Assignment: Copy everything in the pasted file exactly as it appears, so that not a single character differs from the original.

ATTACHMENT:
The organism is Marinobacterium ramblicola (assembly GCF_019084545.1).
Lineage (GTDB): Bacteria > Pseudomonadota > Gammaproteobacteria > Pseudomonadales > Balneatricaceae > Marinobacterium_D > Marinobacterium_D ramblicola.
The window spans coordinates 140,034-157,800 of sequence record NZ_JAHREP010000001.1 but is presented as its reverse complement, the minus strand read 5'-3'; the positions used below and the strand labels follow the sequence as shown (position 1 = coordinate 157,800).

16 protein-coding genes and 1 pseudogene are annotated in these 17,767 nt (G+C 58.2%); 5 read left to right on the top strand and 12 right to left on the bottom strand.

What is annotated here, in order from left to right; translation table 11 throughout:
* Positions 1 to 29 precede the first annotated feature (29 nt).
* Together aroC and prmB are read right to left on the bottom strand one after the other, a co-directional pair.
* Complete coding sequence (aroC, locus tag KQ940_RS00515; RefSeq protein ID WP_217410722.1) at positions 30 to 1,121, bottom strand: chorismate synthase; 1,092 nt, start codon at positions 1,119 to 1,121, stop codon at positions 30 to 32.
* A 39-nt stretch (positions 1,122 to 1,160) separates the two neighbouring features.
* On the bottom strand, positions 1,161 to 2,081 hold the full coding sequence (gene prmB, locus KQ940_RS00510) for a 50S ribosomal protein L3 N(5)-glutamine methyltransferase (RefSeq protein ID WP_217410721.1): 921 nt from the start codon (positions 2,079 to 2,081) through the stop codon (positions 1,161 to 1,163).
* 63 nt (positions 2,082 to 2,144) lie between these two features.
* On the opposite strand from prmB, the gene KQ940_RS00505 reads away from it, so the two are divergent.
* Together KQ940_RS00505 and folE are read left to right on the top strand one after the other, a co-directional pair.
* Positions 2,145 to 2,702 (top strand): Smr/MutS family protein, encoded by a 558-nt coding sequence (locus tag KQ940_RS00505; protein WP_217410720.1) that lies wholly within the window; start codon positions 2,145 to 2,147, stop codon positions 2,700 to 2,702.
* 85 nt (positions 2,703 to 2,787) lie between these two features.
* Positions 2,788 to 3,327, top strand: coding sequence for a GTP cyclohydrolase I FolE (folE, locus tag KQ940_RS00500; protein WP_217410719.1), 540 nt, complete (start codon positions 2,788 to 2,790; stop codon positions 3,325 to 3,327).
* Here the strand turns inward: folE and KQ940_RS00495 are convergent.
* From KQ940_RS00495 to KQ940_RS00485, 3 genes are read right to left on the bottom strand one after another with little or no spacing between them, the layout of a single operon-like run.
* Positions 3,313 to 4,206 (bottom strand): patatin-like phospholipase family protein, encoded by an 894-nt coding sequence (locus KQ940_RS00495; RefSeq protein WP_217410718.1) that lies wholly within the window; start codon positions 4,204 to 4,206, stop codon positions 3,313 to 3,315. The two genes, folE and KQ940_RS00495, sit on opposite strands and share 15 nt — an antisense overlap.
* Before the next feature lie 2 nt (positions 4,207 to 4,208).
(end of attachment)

The organism is Marinobacterium ramblicola (assembly GCF_019084545.1).
Lineage (GTDB): Bacteria > Pseudomonadota > Gammaproteobacteria > Pseudomonadales > Balneatricaceae > Marinobacterium_D > Marinobacterium_D ramblicola.
The window spans coordinates 140,034-157,800 of sequence record NZ_JAHREP010000001.1 but is presented as its reverse complement, the minus strand read 5'-3'; the positions used below and the strand labels follow the sequence as shown (position 1 = coordinate 157,800).

16 protein-coding genes and 1 pseudogene are annotated in these 17,767 nt (G+C 58.2%); 5 read left to right on the top strand and 12 right to left on the bottom strand.

What is annotated here, in order from left to right; translation table 11 throughout:
* Positions 1 to 29 precede the first annotated feature (29 nt).
* Together aroC and prmB are read right to left on the bottom strand one after the other, a co-directional pair.
* Complete coding sequence (aroC, locus tag KQ940_RS00515; RefSeq protein ID WP_217410722.1) at positions 30 to 1,121, bottom strand: chorismate synthase; 1,092 nt, start codon at positions 1,119 to 1,121, stop codon at positions 30 to 32.
* A 39-nt stretch (positions 1,122 to 1,160) separates the two neighbouring features.
* On the bottom strand, positions 1,161 to 2,081 hold the full coding sequence (gene prmB, locus KQ940_RS00510) for a 50S ribosomal protein L3 N(5)-glutamine methyltransferase (RefSeq protein ID WP_217410721.1): 921 nt from the start codon (positions 2,079 to 2,081) through the stop codon (positions 1,161 to 1,163).
* 63 nt (positions 2,082 to 2,144) lie between these two features.
* On the opposite strand from prmB, the gene KQ940_RS00505 reads away from it, so the two are divergent.
* Together KQ940_RS00505 and folE are read left to right on the top strand one after the other, a co-directional pair.
* Positions 2,145 to 2,702 (top strand): Smr/MutS family protein, encoded by a 558-nt coding sequence (locus tag KQ940_RS00505; protein WP_217410720.1) that lies wholly within the window; start codon positions 2,145 to 2,147, stop codon positions 2,700 to 2,702.
* 85 nt (positions 2,703 to 2,787) lie between these two features.
* Positions 2,788 to 3,327, top strand: coding sequence for a GTP cyclohydrolase I FolE (folE, locus tag KQ940_RS00500; protein WP_217410719.1), 540 nt, complete (start codon positions 2,788 to 2,790; stop codon positions 3,325 to 3,327).
* Here the strand turns inward: folE and KQ940_RS00495 are convergent.
* From KQ940_RS00495 to KQ940_RS00485, 3 genes are read right to left on the bottom strand one after another with little or no spacing between them, the layout of a single operon-like run.
* Positions 3,313 to 4,206 (bottom strand): patatin-like phospholipase family protein, encoded by an 894-nt coding sequence (locus KQ940_RS00495; RefSeq protein WP_217410718.1) that lies wholly within the window; start codon positions 4,204 to 4,206, stop codon positions 3,313 to 3,315. The two genes, folE and KQ940_RS00495, sit on opposite strands and share 15 nt — an antisense overlap.
* Before the next feature lie 2 nt (positions 4,207 to 4,208).